We’ve got two main associations with the best jump rope workouts: kids having a blast doing tricks on the playground, and epic training montages in boxing movies. The lesson here seems clear: jumping rope is both extremely fun and crushingly good cardio. The fun part seems self-evident, and the American Council on Exercise says a session of alternating feet and double-unders increases bone density and burns more calories than running an 8:30/mile pace—and you don't even need to leave your back yard.
What's more, unlike other home gym equipment that have become hard to find during the coronavirus pandemic, like kettlebells and dumbbells, jump ropes are widely available and inexpensive. Should that ever change, you can also just use, you know, any old rope. But we’d recommend picking up a modern speed rope. They’re made of thin coated metal, which is easier to whip around. Bearings in the handle make much higher speeds possible, and adjustable lengths make it easy to dial in to your height so the cable will neither drag on the ground excessively or threaten to clip your toes on every rep. We won’t promise instant double-unders, but it makes it a lot easier.
SR-3 Bushing Speed Rope, $18 at Rogue
Now, just jumping rope every day can get a little boring. So we tapped into a subculture that knows a thing or two about the best jump rope workouts: CrossFit fanatics. Jump ropes are a foundational tool at any CrossFit box, and these athletes have mastered putting themselves through the ringer by skipping rope.
First, you’ve got to master the basics. “Keep your elbows near your sides at all times,” suggests Brent Fikowski, Canadian-based 4-time CrossFit Games competitor. “Listen to the rope and make sure it contacts the ground about 6 inches in front of your toes with every spin. That will reduce the likelihood of tripping on the rope accidentally.”
Once you’re getting consistent reps, move on to one of our four best jump rope workouts. When you’re finished, you’ll never look at those kids on the playground the same way again.
1. Cardio and Core
From: Austin Malleolo, Reebok Trainer and 8-time CrossFit Games competitor
Do: 5 rounds of 75 double-unders (or 150 singles) and 50 knee tuck-ups.
Double-under: No matter how impressive gym routine or marathon PR, the double-under is going to be a skill that takes time. Put simply, the movement requires you to jump once, while skipping the rope twice before landing again. “If you have proficiency in the double-unders you can stick with the 75 reps and this should take you about 45 seconds,” says Malleolo. “If you're not proficient at double-unders you can do 150 reps, which will take a little longer but will make you feel the right stimulus working on the jump.”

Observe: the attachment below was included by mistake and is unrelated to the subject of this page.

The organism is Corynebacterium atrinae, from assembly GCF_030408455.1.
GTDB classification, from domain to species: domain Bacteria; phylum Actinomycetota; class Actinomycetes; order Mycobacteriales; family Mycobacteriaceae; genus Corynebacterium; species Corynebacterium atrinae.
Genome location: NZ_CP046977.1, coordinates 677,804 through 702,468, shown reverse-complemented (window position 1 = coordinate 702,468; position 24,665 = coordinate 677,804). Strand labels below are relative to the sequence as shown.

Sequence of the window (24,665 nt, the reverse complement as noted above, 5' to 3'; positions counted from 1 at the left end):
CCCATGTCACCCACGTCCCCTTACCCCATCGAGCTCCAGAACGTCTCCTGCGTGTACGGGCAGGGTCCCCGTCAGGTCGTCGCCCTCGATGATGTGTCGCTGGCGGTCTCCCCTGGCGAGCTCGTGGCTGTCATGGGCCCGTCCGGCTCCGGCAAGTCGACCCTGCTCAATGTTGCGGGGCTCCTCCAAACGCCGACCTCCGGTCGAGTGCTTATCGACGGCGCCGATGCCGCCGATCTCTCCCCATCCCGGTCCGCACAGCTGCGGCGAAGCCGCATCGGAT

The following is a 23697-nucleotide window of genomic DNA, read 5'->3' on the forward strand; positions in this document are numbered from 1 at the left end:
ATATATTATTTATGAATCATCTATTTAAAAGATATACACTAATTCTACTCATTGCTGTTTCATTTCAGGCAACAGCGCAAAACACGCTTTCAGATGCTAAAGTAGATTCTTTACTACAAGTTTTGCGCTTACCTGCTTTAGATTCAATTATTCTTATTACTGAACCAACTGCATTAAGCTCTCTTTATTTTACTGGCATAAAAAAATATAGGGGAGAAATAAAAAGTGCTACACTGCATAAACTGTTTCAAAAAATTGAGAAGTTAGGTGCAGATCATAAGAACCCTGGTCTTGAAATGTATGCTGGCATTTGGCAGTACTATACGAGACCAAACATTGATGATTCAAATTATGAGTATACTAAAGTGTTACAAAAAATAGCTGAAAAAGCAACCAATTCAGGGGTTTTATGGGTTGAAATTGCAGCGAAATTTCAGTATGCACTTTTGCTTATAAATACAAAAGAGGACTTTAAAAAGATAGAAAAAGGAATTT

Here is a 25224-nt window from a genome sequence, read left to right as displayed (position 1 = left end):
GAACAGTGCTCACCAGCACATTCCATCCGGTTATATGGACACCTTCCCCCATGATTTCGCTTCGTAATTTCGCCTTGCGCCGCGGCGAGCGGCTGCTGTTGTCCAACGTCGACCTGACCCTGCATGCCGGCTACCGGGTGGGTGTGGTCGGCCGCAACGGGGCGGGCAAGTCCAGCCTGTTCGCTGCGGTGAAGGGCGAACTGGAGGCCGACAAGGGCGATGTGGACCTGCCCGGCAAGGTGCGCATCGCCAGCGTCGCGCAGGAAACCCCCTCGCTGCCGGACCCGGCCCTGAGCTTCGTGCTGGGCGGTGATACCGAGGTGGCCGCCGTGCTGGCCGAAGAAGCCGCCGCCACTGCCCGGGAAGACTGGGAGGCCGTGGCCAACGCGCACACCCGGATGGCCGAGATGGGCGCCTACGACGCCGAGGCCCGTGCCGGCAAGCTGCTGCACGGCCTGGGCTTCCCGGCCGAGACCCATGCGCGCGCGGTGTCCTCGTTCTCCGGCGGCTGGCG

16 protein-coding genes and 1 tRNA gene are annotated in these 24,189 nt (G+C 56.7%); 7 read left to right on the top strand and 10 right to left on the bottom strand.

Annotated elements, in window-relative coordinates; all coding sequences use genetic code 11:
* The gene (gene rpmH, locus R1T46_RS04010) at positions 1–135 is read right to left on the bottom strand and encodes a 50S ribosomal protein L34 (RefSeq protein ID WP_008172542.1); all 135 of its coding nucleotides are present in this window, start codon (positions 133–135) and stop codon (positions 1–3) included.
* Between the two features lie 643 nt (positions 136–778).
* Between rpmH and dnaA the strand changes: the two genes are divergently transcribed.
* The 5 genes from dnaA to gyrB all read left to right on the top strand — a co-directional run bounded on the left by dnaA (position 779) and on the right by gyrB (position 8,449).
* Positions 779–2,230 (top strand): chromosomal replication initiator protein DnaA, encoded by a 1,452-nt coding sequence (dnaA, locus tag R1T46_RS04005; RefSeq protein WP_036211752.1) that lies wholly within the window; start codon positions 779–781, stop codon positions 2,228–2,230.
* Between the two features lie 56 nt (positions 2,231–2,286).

Knee tuck-up: Start in a high plank position. Jump the knees in, tucking in toward the chest, then jump back to start for one rep. “To make this movement harder, bring your knees up higher to your chest,” says Malleolo. “If you want to make it a little easier bring your knees up a little less.”
2. A 12-Minute Circuit
Do: A 12-Minute AMRAP (as many rounds as possible). “Challenge yourself by limiting the amount of time spent transitioning from one exercise to the next," says Fikowski. "If done correctly, by the end you'll be out of breath and your legs will be on fire.”
- 40 Jump rope skips
- 30 Bodyweight squats
- 20-second wall sit
- 10 push-ups
Bodyweight squat: Start with your feet slightly wider than hip-width distance. Sit your glutes back low, putting the weight in your heels, until your thighs are at or below parallel to the ground. Press back to stand for one rep.
Wall sit: Sit yourself down with your back flush against a wall until your torso and quads create a 90-degree angle.
Push-up: Start in a high plank position. Keeping the elbows close to the body, lower down toward the floor. Press back through your whole hand to return to start for one rep.
3. The Annie
By: Ben Smith, 2015 ‘Fittest Man on Earth’ and 11-time CrossFit Games competitor.
Do: Alternating sets of double-unders and sit ups, for time. Start with 50 of each, then 40, counting down by 10 until you finish.
This is a classic benchmark workout called “Annie,” after a legendary trainer, that combines the skill of double-unders and plenty of core work with the sit-ups. If double-unders aren’t in your tool kit, Smith suggests substituting them with double the number of singles. “Try to mix up your jumping to make it challenging, like feet together, one foot, alternating steps,” he says. “For the sit-ups, anchor your feet under some dumbbells, your sofa, or anything you can to do your sit ups faster.”
4. A Double-Under Pyramid
Do: Bouts of unbroken double-unders, starting with 5 reps, with three burpees after each bout, increasing the double-unders by 5, up to 50 reps. So 5, 10, 15, and so on, then back down: 45, 40, 35…, with three burpees in between each double-under session. Every time you miss a jump do five push-ups.
“'Unbroken means that once you start your specific set you do them all without stopping for any reason,” says Smith. “This workout is the most challenging of them all—you’ve got to apply the skill to do double-unders while under intense fatigue.”
Burpee: Stand with your feet hip-width apart. Squat down and place your hands on the floor, and jump your feet back so that you're in a plank. Do one push-up. Jump your feet back to your hands, and from this crouched position, jump up as high as you can.